Construction of styrene biosynthesis pathway in E. coli
Optimization of the enzyme expression levels
Together with ScFDC, the expression of SmPAL gene is highly critical in the production of styrene, and both gene expression levels should be optimized. We noted that tCA barely remained in supernatant (data not shown), suggesting that tCA has been converted to styrene immediately after it was synthesized from l-phenylalanine by SmPAL-mediated reaction. This result implied that the production of styrene can be further increased by more supplementation of tCA and it is necessary to increase the expression level of SmPAL gene. For this purpose, we decided to use the original plasmid (pHC-CA) instead of pHC-CA-FDC, and ScFDC gene was moved to the other plasmid (pYHP), yielding pYHP-FDC in which gene expression was under a constitutive promoter (BBa_J23100) (Additional file 1: Fig. S1b). E. coli YHP05 harboring pHB-CA and pYHP-FDC was cultivated in LB medium, and the expression levels of both genes were analyzed by SDS-PAGE. We found that the expression of SmPAL gene in pHB-CA increased and maintained sufficient level (Additional file 2: Fig. S2b). In contrast, the expression level of ScFDC in pYHP-FDC decreased slightly compared to the previous construct (pHC-CA-FDC) due to the plasmid copy number: The backbone of pYHP-FDC is a pTac15K, which has lower copy number than pHC-CA-FDC . In flask cultivation with this strain, the styrene titer was 248.9 ± 22.1 mg/L, which was approximately 2-fold higher compared with the previous system (Fig. 2b). In this cultivation, cells showed a little decrease of cell density (OD of 5.3) compared with that of cell harboring pYHP and pHB-CA-FDC (OD of 6.2), but higher expression of biosynthesis genes (Additional file 2: Fig. S2) could drive more supplementation of main precursor (tCA) and consequently more production of styrene.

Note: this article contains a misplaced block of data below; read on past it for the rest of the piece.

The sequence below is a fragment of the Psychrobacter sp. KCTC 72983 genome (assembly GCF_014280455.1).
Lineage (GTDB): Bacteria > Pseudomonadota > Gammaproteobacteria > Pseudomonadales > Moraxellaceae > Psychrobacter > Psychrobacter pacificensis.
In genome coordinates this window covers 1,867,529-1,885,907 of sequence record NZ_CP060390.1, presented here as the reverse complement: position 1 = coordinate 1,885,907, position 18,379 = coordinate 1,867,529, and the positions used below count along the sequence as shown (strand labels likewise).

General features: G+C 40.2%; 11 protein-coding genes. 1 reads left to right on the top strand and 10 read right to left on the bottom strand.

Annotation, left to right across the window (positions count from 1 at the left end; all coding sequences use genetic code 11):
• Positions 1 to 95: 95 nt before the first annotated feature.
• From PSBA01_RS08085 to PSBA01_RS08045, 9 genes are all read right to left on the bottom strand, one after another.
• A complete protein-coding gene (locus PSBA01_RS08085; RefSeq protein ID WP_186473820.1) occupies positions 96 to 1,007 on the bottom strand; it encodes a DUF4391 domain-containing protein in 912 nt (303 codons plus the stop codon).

Optimization of culture media
In addition to culture media, we also examined the effect of culture temperatures on styrene production. In the previous work for production of tCA [12, 13], we examined two temperatures 30 °C and 37 °C, and cultivation at high temperature gave higher production of tCA. E. coli YHP05 harboring pHB-CA and pYHP-FDC was cultivated in the PHE medium with supplementation of yeast extract at 37 °C, and after induction, cells were cultivated at both temperatures (30 °C or 37 °C). Similar as previous results [12, 13], we confirmed that styrene production was higher by cultivation at 37 °C than 30 °C (Additional file 3: Fig. S3). Those conditions (37 °C and supplementation of yeast extract) was employed in the following fed-batch cultivations.
Fed-batch cultivation for styrene production
Overview on de novo production of styrene in bacterial hosts
Solvent for extraction
Max. titers (mg/L)
E. coli YHP05
E. coli NST74
E. coli NST74
E. coli BL21(DE3)
Bacterial strains and plasmids
Bacterial strains and plasmids used in this study
recA1 endA1 gyrA96 thi-1 hsdR17 supE44 relA1 lac [F′ proAB lacIqZ ΔM15 Tn10 (Tetr)]
F− l− rph-1 INV(rrnD, rrnE)
W3110 Δcrr ΔtyrR ΔtrpE ΔtyrA ΔpykA
KmR, p15A origin, Ptac promoter, 4.0 kb
AmpR, pBR322 origin, Ptrc promoter, 4.2 kb
pTac15k, Ptac–aroG8/15–ydiB–aroK–pheAfbr, dm, SacII region modification, Ppc113-glk-Tlpp, Ppc113-galP-Tlpp
pYHP derivative, PBBa_J23100-ScFDC (N-term 6×His-tag)
pTrc99A derivative, Ptrc–SmPAL (C-term FLAG-tag)
pTrc99A derivative, Ptrc-SmPAL (C-term FLAG-tag)-ScFDC (N-term 6×His-tag)
Primer sequences used in this study
Sequence (5′ → 3′)